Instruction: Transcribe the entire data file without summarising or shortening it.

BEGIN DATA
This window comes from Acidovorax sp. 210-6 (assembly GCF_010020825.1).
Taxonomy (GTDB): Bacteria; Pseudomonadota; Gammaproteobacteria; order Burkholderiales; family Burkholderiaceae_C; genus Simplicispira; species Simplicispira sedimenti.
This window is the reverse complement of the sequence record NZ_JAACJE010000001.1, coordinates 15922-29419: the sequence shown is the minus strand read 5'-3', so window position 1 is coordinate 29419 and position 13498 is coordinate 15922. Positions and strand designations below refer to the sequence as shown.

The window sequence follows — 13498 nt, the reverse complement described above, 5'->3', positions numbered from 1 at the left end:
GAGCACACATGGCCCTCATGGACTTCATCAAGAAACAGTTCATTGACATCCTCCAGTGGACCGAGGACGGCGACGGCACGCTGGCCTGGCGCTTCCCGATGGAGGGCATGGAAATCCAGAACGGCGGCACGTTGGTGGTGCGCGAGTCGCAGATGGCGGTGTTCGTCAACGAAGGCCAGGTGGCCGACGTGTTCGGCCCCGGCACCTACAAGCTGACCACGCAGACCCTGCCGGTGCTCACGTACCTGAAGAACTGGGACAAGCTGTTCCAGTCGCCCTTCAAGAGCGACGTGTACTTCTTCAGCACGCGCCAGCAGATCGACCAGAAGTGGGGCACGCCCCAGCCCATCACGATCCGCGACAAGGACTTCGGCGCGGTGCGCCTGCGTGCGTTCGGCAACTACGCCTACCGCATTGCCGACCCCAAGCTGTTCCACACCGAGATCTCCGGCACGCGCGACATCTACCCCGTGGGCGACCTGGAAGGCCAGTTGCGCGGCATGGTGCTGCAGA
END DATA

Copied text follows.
This window comes from Acidovorax sp. 210-6 (assembly GCF_010020825.1).
Taxonomy (GTDB): Bacteria; Pseudomonadota; Gammaproteobacteria; order Burkholderiales; family Burkholderiaceae_C; genus Simplicispira; species Simplicispira sedimenti.
This window is the reverse complement of the sequence record NZ_JAACJE010000001.1, coordinates 15922-29419: the sequence shown is the minus strand read 5'-3', so window position 1 is coordinate 29419 and position 13498 is coordinate 15922. Positions and strand designations below refer to the sequence as shown.

The window sequence follows — 13498 nt, the reverse complement described above, 5'->3', positions numbered from 1 at the left end:
GAGCACACATGGCCCTCATGGACTTCATCAAGAAACAGTTCATTGACATCCTCCAGTGGACCGAGGACGGCGACGGCACGCTGGCCTGGCGCTTCCCGATGGAGGGCATGGAAATCCAGAACGGCGGCACGTTGGTGGTGCGCGAGTCGCAGATGGCGGTGTTCGTCAACGAAGGCCAGGTGGCCGACGTGTTCGGCCCCGGCACCTACAAGCTGACCACGCAGACCCTGCCGGTGCTCACGTACCTGAAGAACTGGGACAAGCTGTTCCAGTCGCCCTTCAAGAGCGACGTGTACTTCTTCAGCACGCGCCAGCAGATCGACCAGAAGTGGGGCACGCCCCAGCCCATCACGATCCGCGACAAGGACTTCGGCGCGGTGCGCCTGCGTGCGTTCGGCAACTACGCCTACCGCATTGCCGACCCCAAGCTGTTCCACACCGAGATCTCCGGCACGCGCGACATCTACCCCGTGGGCGACCTGGAAGGCCAGTTGCGCGGCATGGTGCTGCAGA